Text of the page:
“BioShock” did shock.

Yesterday I had the opportunity to finally have a sneak peek at the much hyped game BioShock. Had heard a lot about it from friends and I was eager to see what the game was. Unfortunately my PCs have nowhere near the hardware configurations required to push the game even at its lowest setting. But yesterday I was visiting a friend of mine who is a avid gaming freak. His system has the new 8800 GT (or was it the GTX, can’t quite recollect, anyways), and it so happened that he had already installed BioShock.

I must make some confession here. Initially I had figured BioShock to be one of those mad shooting FPSes which, I am sure, all of us (or at least I have) played gazillion times before. I had a notion that it was another of those graphic pipeline consuming hogs that are filled with unnecessary eye candy just to make you go “whooo… cool graphics dude!” How wrong I was! BioShock turned out to be quite different. It has a more depth in game play than just dark corridors and shooting bright eyed monsters. The fact is I should have expected that from a team that brought us SystemShock 2. It’s just that FPS games have just got so nauseating in the past couple of years that I tend to turn away from most of them. I am not a big fan of SystemShock 2 and there are several things about the game that ticked me off when I first played it. Sure many may disagree with me, but I though that the game was not properly beta tested and while some innovations were made in the FPS gameplay they were not fine tuned enough. The weapons degraded far to quickly and that is one other game that I dropped half-way.

But BioShock is different. I think the team has got it right this time. Again the game seems to be modeled on decision-consequence behavior, meaning your decisions directly affect the gameplay. Over the past few months, ever since I started playing Oblivion, I have become fond of this type of gameplay and to see it in a FPS game is refreshing. I don’t know how much affect this has to the overall game-plot since, and I must confess, I have played only a very small part of the game, about 2-hours or so. A more interesting Cricket match got my attention away from BioShock, but now I sorely miss playing the game. Too bad my PCs don’t have powerful cards like the 8800.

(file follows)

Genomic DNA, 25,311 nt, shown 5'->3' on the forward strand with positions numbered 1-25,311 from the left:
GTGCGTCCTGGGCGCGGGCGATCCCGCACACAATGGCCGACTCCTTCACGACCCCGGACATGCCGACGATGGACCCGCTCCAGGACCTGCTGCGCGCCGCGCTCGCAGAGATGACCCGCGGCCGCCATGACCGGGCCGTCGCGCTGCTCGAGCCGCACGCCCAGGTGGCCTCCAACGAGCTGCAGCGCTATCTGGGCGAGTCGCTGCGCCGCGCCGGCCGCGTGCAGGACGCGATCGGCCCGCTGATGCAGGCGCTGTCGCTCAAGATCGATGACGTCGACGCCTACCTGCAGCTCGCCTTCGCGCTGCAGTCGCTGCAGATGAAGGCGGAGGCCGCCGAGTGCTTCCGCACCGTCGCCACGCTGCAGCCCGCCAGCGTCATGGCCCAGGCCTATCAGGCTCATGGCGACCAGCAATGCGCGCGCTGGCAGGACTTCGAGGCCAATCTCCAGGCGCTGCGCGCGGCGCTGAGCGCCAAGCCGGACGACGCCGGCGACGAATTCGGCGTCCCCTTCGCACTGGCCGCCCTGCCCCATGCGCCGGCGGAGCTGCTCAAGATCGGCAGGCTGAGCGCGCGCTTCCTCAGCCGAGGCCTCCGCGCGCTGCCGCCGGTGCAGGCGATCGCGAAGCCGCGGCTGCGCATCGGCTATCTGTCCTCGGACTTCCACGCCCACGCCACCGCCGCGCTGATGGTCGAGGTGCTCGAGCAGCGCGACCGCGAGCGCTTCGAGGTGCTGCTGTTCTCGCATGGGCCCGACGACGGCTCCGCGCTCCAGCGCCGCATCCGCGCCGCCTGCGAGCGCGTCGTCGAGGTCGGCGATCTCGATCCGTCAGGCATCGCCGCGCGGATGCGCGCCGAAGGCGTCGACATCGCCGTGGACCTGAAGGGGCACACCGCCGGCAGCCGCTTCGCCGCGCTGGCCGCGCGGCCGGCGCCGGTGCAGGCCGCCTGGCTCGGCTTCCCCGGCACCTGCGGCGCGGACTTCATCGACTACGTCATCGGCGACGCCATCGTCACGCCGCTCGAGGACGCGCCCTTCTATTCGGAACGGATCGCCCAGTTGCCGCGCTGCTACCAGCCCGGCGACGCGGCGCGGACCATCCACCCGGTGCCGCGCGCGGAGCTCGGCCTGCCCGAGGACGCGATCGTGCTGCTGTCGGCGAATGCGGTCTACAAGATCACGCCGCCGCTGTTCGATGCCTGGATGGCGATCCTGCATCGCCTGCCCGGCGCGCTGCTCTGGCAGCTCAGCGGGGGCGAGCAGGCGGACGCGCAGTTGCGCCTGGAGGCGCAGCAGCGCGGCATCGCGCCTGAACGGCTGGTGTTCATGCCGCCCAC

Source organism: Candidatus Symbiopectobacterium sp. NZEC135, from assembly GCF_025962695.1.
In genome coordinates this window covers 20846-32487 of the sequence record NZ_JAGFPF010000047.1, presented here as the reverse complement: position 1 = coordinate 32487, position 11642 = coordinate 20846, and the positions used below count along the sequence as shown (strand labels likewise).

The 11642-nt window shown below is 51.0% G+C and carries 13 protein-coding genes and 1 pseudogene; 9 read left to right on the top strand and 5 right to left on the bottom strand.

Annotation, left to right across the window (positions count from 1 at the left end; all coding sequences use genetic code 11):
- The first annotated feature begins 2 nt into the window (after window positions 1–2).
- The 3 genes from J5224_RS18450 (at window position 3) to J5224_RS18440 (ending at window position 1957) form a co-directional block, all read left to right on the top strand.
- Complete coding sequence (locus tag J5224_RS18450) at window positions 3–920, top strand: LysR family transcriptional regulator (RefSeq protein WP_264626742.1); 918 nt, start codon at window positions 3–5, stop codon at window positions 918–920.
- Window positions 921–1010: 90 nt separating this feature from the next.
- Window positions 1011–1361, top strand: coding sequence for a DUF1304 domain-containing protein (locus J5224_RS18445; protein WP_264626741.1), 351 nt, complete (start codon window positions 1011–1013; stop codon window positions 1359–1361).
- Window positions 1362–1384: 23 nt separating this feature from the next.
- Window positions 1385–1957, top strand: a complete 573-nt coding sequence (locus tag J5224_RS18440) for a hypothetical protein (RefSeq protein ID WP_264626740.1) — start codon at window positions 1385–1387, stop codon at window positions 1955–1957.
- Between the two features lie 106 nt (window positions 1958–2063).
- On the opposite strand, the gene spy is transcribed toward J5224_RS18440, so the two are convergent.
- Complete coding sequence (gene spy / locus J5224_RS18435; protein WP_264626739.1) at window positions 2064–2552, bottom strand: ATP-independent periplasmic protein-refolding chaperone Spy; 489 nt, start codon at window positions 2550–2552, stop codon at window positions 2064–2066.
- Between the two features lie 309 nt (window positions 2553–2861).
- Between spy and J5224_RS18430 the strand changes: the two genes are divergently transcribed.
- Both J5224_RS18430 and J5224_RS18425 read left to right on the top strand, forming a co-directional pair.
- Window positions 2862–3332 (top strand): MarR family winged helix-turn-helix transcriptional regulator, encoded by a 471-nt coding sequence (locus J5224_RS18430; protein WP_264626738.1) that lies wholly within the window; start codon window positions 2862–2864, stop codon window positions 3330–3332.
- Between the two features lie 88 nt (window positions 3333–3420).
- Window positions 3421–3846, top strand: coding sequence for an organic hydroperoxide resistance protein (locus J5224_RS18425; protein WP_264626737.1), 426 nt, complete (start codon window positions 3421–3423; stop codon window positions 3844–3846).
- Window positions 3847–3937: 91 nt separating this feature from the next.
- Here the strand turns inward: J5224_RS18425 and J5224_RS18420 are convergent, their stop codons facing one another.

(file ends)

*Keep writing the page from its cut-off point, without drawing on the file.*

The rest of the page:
The graphics of the game are (, you probably already know,) wonderful and allow for total player immersion in the game. That was to be expected. An engine like the powerful UE3 engine in the hands of good artists and game-designers can give scintillating graphics, and BioShock doesn’t fall behind in that respect. The scenes are flush with nice post-processing effects and the water effects are beautiful. I had heard that the BioShock team had heired a special engineer and an artist just for doing those effects, and it shows in the quality of those effects. One of my friends had told me the game featured amazing refraction effects on glass, and I did make it a point to look at those, and yes, he is quite right. Shadows and Lighting seems to be a combination of pre-baked lightmaps and shadow maps. I am not quite sure if the game features LDR or HDR, but I suspect strongly that the game does use HDR lighting since you could distinctly see some bright patches on the gun and some totally in shadow, but yet visible. I am not quite sure though, I think I will have to have a re-look at those.